New Delhi: National Security Advisor (NSA) Ajit Doval made a strong pitch Friday for the need to ensure peace and stability in Afghanistan, and combating terrorism risks emanating from the region. The issue was being discussed during Doval’s meeting with regional counterparts in Dushanbe, Tajikistan.
There was no representation from Pakistan at the meeting — the 4th Regional Security Dialogue on Afghanistan — attended by NSAs from Tajikistan, India, Russia, Kazakhstan, Uzbekistan, Iran, Kyrgyzstan and China. Pakistan’s former NSA, Moeed Yusuf, had resigned in April, during the turmoil over the future of the Imran Khan government in Pakistan.
Sources in the defence and security establishment said that the meeting carried forward the discussions held during the 3rd Regional Security Dialogue on Afghanistan, held in New Delhi in November 2021.
The first two rounds took place in Tehran in 2018 and 2019. India was to host the meeting in 2020, but it got postponed due to the Covid pandemic.
“Taking forward the spirit encapsulated in the Delhi Declaration, the NSAs discussed the situation in Afghanistan and the region,” a source said.
Sources said all the NSAs highlighted the need to find constructive ways to ensure peace and stability in Afghanistan and combating risks from terrorism emanating from the region.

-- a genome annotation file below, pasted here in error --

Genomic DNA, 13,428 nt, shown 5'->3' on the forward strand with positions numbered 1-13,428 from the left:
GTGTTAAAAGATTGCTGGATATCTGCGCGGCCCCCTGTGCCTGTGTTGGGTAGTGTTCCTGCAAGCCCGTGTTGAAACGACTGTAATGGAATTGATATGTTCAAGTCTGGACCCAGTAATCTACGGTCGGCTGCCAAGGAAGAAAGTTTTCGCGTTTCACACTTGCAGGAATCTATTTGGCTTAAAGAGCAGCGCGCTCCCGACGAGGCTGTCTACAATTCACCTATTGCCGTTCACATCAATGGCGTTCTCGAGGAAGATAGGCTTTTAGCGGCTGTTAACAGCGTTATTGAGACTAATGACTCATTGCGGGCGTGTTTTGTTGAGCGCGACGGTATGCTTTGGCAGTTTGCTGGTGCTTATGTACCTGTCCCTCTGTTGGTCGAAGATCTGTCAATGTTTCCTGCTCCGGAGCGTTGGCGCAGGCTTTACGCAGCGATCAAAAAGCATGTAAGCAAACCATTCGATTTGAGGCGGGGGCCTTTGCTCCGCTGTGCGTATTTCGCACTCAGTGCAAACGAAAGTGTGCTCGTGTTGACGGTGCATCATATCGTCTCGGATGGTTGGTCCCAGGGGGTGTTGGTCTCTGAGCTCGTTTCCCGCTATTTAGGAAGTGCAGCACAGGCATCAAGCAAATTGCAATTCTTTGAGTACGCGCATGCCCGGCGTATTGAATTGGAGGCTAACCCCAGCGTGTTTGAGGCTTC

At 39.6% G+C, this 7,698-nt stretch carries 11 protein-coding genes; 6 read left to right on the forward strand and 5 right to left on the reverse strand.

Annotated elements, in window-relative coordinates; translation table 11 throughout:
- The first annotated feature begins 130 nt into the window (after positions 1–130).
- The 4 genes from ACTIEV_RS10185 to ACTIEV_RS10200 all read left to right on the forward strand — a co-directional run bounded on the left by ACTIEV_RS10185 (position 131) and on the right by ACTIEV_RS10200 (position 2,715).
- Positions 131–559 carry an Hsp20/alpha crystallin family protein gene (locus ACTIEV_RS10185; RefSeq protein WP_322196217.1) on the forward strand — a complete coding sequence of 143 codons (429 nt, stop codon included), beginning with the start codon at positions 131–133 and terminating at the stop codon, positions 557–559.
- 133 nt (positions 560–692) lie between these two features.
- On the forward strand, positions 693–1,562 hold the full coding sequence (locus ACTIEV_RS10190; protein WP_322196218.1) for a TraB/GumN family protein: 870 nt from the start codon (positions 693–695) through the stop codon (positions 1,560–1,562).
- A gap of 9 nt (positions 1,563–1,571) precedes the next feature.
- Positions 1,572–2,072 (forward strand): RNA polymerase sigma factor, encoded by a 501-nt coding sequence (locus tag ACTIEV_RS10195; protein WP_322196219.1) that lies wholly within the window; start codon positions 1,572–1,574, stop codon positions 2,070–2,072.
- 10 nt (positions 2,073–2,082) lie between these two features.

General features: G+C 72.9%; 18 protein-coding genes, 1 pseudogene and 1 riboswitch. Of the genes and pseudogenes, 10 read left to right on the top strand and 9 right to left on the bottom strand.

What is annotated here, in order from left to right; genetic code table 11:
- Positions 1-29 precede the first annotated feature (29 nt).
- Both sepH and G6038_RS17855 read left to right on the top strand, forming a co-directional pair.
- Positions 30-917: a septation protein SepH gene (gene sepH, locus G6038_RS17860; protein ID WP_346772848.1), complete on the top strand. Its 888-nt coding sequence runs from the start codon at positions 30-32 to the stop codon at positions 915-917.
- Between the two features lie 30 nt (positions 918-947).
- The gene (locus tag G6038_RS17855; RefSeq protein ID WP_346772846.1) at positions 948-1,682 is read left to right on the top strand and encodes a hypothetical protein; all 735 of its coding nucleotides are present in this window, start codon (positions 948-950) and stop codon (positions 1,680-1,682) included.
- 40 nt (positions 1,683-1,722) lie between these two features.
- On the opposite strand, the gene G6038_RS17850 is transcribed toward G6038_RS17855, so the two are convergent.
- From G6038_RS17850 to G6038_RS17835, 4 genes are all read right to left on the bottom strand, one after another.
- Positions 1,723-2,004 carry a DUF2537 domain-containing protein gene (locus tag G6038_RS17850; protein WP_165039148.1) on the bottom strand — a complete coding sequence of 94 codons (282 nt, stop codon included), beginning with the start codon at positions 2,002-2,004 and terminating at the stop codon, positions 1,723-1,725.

‘Countries should ensure Afghanistan doesn’t become terror hub’
According to sources Doval emphasised that India continues to stand with the Afghan people and pointed out that since August 2021, India had already contributed 17,000 metric tonnes of wheat (of a total commitment of 50,000 metric tonnes), 5,00,000 doses of Covaxin, 13 tonnes of life-saving medications and winter clothes, and 60 million doses of polio vaccine.
Doval also took the opportunity to meet his counterparts from Iran, Tajikistan, Russia and other partners in the Dialogue on the sidelines of the meeting, the sources said.
Sources said that the NSA stressed that all countries should come together to ensure that Afghanistan does not become a terror hub, which will have direct ramifications on the stability in the region.
The Delhi Declaration had in November last year emphasised that Afghanistan’s territory should not be used for sheltering, training, planning or financing any terrorist acts.
This has been a primary concern for India since the Taliban took over the country, besides the rights of Afghan citizens, especially women and minorities.
India has already closed down its diplomatic missions in Afghanistan, which the Taliban keenly wants to be reopened.
(Edited by Poulomi Banerjee)
(This copy has been updated to clarify that former Pakistan NSA Moeed Yusuf had resigned earlier and Pakistan currently does not have a NSA.)